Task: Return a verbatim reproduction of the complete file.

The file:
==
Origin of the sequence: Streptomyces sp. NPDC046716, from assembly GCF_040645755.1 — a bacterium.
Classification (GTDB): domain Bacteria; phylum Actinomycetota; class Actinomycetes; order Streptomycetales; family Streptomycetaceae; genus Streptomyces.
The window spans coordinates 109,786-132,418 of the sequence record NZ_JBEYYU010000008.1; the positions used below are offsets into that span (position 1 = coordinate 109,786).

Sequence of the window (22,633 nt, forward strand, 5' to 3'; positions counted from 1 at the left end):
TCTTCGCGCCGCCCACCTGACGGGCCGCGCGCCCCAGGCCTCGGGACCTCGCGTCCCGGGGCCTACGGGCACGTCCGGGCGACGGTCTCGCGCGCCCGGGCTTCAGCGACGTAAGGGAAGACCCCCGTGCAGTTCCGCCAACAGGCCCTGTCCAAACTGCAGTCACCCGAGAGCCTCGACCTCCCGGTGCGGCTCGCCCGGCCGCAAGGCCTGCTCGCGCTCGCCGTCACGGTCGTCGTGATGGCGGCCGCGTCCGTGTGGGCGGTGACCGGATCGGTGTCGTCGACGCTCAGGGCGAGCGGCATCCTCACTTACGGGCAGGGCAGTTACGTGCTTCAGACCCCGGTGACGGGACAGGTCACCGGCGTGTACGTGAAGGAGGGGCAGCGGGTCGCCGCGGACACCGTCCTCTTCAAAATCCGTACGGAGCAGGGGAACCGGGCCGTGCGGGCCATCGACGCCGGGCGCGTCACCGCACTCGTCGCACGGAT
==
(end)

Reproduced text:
Origin of the sequence: Streptomyces sp. NPDC046716, from assembly GCF_040645755.1 — a bacterium.
Classification (GTDB): domain Bacteria; phylum Actinomycetota; class Actinomycetes; order Streptomycetales; family Streptomycetaceae; genus Streptomyces.
The window spans coordinates 109,786-132,418 of the sequence record NZ_JBEYYU010000008.1; the positions used below are offsets into that span (position 1 = coordinate 109,786).

Sequence of the window (22,633 nt, forward strand, 5' to 3'; positions counted from 1 at the left end):
TCTTCGCGCCGCCCACCTGACGGGCCGCGCGCCCCAGGCCTCGGGACCTCGCGTCCCGGGGCCTACGGGCACGTCCGGGCGACGGTCTCGCGCGCCCGGGCTTCAGCGACGTAAGGGAAGACCCCCGTGCAGTTCCGCCAACAGGCCCTGTCCAAACTGCAGTCACCCGAGAGCCTCGACCTCCCGGTGCGGCTCGCCCGGCCGCAAGGCCTGCTCGCGCTCGCCGTCACGGTCGTCGTGATGGCGGCCGCGTCCGTGTGGGCGGTGACCGGATCGGTGTCGTCGACGCTCAGGGCGAGCGGCATCCTCACTTACGGGCAGGGCAGTTACGTGCTTCAGACCCCGGTGACGGGACAGGTCACCGGCGTGTACGTGAAGGAGGGGCAGCGGGTCGCCGCGGACACCGTCCTCTTCAAAATCCGTACGGAGCAGGGGAACCGGGCCGTGCGGGCCATCGACGCCGGGCGCGTCACCGCACTCGTCGCACGGAT